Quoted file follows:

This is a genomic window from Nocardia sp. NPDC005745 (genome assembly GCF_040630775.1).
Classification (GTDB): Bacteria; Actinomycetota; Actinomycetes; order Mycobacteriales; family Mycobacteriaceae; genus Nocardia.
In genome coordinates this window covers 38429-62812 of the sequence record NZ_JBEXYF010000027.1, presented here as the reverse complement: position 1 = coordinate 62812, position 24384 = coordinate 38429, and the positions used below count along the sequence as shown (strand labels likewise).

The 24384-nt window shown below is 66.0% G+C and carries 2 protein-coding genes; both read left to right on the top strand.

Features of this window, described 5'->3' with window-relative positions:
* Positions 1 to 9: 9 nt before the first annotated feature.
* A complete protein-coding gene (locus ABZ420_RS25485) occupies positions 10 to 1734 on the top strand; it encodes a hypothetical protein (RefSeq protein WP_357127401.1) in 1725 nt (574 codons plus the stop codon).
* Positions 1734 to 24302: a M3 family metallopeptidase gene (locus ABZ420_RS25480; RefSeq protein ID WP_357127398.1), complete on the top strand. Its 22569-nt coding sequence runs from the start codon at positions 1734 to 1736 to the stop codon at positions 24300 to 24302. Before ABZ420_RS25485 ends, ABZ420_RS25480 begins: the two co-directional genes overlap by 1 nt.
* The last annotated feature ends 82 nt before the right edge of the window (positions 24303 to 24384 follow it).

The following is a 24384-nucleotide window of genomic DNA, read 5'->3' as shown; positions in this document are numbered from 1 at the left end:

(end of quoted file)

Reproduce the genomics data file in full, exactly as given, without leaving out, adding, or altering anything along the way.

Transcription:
This is a genomic window from Nocardia sp. NPDC005745 (genome assembly GCF_040630775.1).
Classification (GTDB): Bacteria; Actinomycetota; Actinomycetes; order Mycobacteriales; family Mycobacteriaceae; genus Nocardia.
In genome coordinates this window covers 38429-62812 of the sequence record NZ_JBEXYF010000027.1, presented here as the reverse complement: position 1 = coordinate 62812, position 24384 = coordinate 38429, and the positions used below count along the sequence as shown (strand labels likewise).

The 24384-nt window shown below is 66.0% G+C and carries 2 protein-coding genes; both read left to right on the top strand.

Features of this window, described 5'->3' with window-relative positions:
* Positions 1 to 9: 9 nt before the first annotated feature.
* A complete protein-coding gene (locus ABZ420_RS25485) occupies positions 10 to 1734 on the top strand; it encodes a hypothetical protein (RefSeq protein WP_357127401.1) in 1725 nt (574 codons plus the stop codon).
* Positions 1734 to 24302: a M3 family metallopeptidase gene (locus ABZ420_RS25480; RefSeq protein ID WP_357127398.1), complete on the top strand. Its 22569-nt coding sequence runs from the start codon at positions 1734 to 1736 to the stop codon at positions 24300 to 24302. Before ABZ420_RS25485 ends, ABZ420_RS25480 begins: the two co-directional genes overlap by 1 nt.
* The last annotated feature ends 82 nt before the right edge of the window (positions 24303 to 24384 follow it).

The following is a 24384-nucleotide window of genomic DNA, read 5'->3' as shown; positions in this document are numbered from 1 at the left end: